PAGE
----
My good friend and appraiser colleague Byron Miller, SRA, AI-RRS, RAA was just appointed to the Appraiser Qualifications Board (AQB) of the appraisal foundation. A former engineer, Byron is one of those people that doesn’t miss the details. Congrats!!!

TAF Adds a Lot of Green to Its Already Huge Reserves

This month, the Board of Trustees of the Appraisal Foundation sent another $1.2 million to their $6.5 million in reserves (the latter per Jeremy ‘Cosmic Cobra’ Bagott). Since that $6.5M figure is a bit old, it looks like TAF has around $8 million in reserves which is enough for two years of operations. I believe that 6-12 months is more the standard so why the stockpile?

At what point does a not for profit become a for-profit? With all this money, shouldn’t they be offering USPAP or classes for free or at a significant discount? So many questions.

Former AI President Scott Robinson Named To The ASB and TAF Gets a Trojan Horse

Recently I was critical of TAF’s Appraisal Standards Board (ASB) for being overrepresented by personal property appraisers who have no business being on ASB since setting standards largely applies to real property appraisers. Real property appraisers have a “bullseye on their back” being subject to state enforcement while personal property appraisers do not.

Thankfully I believe that there are now 5 real property appraisers on the board, plus a business appraiser and two personal property appraisers. It’s a start, although it doesn’t change the fact that personal property appraisers have no business being on a technical board like AQB and ASB. Membership on the BOT makes sense as long as its not the majority.

A new ASB member is real property appraiser Craig Morley, GAA, MNAA who is a member of two state coalitions – Coalition of Appraisers of Nevada (CAN), and Utah Association of Appraisers (UAA).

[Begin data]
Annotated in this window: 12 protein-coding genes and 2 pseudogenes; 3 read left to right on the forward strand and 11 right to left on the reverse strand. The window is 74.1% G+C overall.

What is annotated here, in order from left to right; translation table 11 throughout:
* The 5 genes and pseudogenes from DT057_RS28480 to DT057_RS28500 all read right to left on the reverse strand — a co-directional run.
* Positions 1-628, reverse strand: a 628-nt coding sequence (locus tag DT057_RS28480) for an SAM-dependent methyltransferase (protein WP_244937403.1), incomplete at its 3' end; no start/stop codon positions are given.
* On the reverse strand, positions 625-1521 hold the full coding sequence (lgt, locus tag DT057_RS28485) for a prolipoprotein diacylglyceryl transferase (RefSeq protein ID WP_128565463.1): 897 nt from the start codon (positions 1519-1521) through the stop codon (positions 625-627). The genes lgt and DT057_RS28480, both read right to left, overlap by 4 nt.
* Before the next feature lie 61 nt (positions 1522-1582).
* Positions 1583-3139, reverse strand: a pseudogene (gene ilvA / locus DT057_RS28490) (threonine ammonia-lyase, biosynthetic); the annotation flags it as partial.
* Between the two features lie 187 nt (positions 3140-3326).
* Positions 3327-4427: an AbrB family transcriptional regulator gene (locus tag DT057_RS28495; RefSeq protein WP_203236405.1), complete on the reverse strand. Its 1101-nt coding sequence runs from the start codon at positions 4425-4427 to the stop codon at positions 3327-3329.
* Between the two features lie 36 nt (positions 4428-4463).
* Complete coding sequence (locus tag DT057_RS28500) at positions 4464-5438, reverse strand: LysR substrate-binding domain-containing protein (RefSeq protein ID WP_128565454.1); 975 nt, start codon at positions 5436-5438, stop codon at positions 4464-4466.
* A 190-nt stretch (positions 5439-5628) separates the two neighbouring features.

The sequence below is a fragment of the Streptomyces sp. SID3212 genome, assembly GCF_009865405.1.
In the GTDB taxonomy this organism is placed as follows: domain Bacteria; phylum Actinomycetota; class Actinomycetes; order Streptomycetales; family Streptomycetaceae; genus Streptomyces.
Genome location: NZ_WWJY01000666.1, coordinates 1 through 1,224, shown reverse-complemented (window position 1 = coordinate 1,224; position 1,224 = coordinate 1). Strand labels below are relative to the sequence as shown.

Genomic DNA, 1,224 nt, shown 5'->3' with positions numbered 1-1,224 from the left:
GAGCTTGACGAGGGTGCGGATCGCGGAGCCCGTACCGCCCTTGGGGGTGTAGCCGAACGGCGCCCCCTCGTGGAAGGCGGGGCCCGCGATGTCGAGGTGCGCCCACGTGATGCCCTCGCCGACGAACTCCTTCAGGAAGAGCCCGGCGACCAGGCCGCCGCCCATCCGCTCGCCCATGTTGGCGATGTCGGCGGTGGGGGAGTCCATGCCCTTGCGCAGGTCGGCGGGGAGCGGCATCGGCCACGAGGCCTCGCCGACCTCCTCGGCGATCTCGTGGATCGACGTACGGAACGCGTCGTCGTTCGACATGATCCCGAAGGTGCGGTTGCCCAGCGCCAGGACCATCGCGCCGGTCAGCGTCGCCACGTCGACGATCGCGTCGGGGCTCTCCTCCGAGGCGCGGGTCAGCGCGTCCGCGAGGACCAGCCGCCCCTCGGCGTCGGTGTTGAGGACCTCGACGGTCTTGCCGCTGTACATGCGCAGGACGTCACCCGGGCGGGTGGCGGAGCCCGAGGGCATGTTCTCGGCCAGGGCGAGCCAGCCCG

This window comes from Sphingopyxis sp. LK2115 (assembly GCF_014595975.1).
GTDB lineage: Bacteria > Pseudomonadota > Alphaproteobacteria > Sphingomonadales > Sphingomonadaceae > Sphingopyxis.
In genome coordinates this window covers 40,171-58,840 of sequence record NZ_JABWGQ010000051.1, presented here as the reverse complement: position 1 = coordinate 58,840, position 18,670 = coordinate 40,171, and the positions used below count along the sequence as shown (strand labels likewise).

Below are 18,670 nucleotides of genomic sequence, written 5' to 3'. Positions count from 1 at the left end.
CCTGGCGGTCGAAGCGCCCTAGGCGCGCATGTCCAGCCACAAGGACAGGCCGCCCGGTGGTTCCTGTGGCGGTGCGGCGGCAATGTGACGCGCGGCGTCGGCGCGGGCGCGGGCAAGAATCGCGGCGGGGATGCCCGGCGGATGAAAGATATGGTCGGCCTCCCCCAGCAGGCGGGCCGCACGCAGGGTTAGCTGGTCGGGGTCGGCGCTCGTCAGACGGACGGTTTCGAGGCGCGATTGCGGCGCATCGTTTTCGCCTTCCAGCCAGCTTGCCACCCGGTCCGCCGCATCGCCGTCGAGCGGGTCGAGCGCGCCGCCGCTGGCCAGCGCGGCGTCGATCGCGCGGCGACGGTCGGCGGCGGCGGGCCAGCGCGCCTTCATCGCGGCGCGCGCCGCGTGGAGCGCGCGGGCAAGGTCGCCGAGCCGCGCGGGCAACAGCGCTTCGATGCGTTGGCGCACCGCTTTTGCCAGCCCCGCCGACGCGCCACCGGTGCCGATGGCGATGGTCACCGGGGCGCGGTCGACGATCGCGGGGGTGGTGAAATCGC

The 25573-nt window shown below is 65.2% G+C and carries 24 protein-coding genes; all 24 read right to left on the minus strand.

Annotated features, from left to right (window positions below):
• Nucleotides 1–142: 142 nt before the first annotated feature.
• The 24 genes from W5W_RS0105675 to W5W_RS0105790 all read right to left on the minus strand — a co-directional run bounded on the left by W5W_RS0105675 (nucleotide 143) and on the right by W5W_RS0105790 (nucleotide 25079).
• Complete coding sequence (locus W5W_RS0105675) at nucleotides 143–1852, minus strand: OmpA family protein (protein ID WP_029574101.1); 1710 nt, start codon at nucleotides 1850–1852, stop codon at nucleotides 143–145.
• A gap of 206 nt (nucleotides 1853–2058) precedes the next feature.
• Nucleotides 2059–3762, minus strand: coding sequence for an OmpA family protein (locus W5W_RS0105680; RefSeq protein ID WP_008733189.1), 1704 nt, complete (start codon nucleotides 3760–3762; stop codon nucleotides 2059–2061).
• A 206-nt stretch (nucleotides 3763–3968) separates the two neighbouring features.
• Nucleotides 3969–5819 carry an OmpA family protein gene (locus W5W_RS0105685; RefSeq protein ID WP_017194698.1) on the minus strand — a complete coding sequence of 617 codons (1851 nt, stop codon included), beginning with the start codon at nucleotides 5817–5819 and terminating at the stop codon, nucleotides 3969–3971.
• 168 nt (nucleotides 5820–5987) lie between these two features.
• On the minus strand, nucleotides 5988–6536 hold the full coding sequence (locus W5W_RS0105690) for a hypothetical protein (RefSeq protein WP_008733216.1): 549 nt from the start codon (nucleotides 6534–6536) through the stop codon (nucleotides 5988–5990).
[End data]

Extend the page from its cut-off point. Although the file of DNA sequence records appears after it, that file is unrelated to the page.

And then there is Scott Robinson. Scott, who led the way for AI National to take all their chapters’ money (this post went viral) and place it under AI National’s control, helped fuel my initial outrage against the Appraisal Institute’s corrupt behavior, expanding under CEO Jim Amorin’s leadership with their recent sham election process. And hey, I’m not even an AI member but I recognize the damage they have caused to the branding of our industry to outsiders which helps to threaten our future. When AI national operational leadership is cleaned up, I look forward to AI leadership working for their members and returning once again to a position of appraisal industry leadership. That day can’t come soon enough.

The thing is, Scott and the Appraisal Institute do not believe in TAF’s two-year renewal cycle and we’ve all witnessed AI’s decade or more efforts to undermine TAF. Dave Bunton has written about it and it is basically a Hatfield/McCoy type feud. I was at the TAFAC meeting a while back when AI was rejected because they would not agree to TAF’s mission statement yet wanted to return to the organization.

The fact that TAF has brought in a serious internal threat shows just how desperate TAF is now to have another organization to team up with so they aren’t left alone twisting in the wind. As has been discussed here in Appraiserville early and often, TAF has gone on the public offensive against the Appraisal Subcommittee (ASC) who is responsible for reviewing and monitoring TAF. As we learned from what I lovingly call the “bat-shit crazy” letter that TAF sent to ASC, TAF rejects the idea of anyone providing “oversight” (TAF contends Congress didn’t intend ASC provide oversight which means no oversight?), even if that mandate comes from Congress. So from that “letter,” the ASC in their monitor and review responsibility, is now not allowed to be unmuted or be shown by video during TAF Zoom calls. This is unbelievably adversarial and childish, showing pushback to the regulatory process using pettiness, disrespect, and arrogance which ultimately is directed at the appraisal community. Have fun and have at it, Scott.

OFT (One Final Thought)

I found this race in Medellin, Colombia very cathartic to watch – what percentage of the time is the rider actually touching the ground? High speed, high risk, downhill, and most people only see small portions of it. (!!!) A new housing metaphor is born.

Brilliant Idea #1

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Brilliant Idea #2

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See you next week.

Jonathan J. Miller, CRP, CRE, Member of RAC
Miller Samuel Inc.